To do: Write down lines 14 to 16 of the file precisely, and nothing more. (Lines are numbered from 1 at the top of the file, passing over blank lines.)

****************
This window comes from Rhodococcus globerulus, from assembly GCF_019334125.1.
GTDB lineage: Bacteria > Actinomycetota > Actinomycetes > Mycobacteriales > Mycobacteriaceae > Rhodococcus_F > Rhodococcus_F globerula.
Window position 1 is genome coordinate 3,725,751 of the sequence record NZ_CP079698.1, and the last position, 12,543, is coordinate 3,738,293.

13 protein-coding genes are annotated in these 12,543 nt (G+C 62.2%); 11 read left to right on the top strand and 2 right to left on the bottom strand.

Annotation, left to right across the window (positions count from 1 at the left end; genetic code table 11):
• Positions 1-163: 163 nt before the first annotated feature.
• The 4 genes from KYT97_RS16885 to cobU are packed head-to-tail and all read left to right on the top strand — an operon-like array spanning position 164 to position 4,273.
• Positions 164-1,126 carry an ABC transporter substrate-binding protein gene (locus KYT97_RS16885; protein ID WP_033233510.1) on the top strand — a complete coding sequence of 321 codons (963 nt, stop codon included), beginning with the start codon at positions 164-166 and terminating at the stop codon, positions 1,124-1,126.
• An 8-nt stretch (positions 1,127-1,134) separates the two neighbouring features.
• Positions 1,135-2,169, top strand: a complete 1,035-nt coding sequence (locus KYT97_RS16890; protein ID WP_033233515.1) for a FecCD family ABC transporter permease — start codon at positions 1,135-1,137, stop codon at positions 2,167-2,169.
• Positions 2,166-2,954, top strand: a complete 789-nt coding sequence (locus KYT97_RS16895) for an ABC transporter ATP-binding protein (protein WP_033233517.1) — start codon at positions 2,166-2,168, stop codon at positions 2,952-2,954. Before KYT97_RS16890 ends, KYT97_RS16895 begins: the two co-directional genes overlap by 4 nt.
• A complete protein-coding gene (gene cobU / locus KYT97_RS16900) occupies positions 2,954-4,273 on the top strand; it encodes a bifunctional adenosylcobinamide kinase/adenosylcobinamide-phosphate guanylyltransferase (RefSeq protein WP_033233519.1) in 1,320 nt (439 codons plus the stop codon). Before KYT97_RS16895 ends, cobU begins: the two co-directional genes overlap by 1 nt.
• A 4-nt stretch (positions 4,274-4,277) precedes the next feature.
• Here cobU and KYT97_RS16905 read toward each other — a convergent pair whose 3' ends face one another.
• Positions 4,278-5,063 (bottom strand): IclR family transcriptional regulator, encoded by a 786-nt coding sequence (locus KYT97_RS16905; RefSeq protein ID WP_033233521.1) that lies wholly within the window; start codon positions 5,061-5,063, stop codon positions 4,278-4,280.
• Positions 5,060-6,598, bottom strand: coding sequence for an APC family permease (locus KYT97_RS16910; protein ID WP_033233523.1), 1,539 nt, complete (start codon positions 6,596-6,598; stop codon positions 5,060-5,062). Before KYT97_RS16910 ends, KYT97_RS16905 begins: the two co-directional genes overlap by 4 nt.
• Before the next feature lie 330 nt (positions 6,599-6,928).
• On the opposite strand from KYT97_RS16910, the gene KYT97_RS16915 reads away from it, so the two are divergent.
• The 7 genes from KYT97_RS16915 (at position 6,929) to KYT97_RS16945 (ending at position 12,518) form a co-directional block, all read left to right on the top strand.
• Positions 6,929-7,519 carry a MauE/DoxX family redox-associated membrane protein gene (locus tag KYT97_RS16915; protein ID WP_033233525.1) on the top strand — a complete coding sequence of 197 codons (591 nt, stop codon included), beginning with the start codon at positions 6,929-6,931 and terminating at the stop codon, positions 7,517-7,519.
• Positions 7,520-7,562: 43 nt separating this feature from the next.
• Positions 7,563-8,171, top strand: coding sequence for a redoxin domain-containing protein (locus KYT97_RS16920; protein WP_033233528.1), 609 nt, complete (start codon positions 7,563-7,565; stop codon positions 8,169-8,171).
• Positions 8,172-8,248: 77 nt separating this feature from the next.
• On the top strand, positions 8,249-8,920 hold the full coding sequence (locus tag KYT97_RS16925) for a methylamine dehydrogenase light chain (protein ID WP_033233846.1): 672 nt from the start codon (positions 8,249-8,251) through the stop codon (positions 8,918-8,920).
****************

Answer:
• Here cobU and KYT97_RS16905 read toward each other — a convergent pair whose 3' ends face one another.
• Positions 4,278-5,063 (bottom strand): IclR family transcriptional regulator, encoded by a 786-nt coding sequence (locus KYT97_RS16905; RefSeq protein ID WP_033233521.1) that lies wholly within the window; start codon positions 5,061-5,063, stop codon positions 4,278-4,280.
• Positions 5,060-6,598, bottom strand: coding sequence for an APC family permease (locus KYT97_RS16910; protein ID WP_033233523.1), 1,539 nt, complete (start codon positions 6,596-6,598; stop codon positions 5,060-5,062). Before KYT97_RS16910 ends, KYT97_RS16905 begins: the two co-directional genes overlap by 4 nt.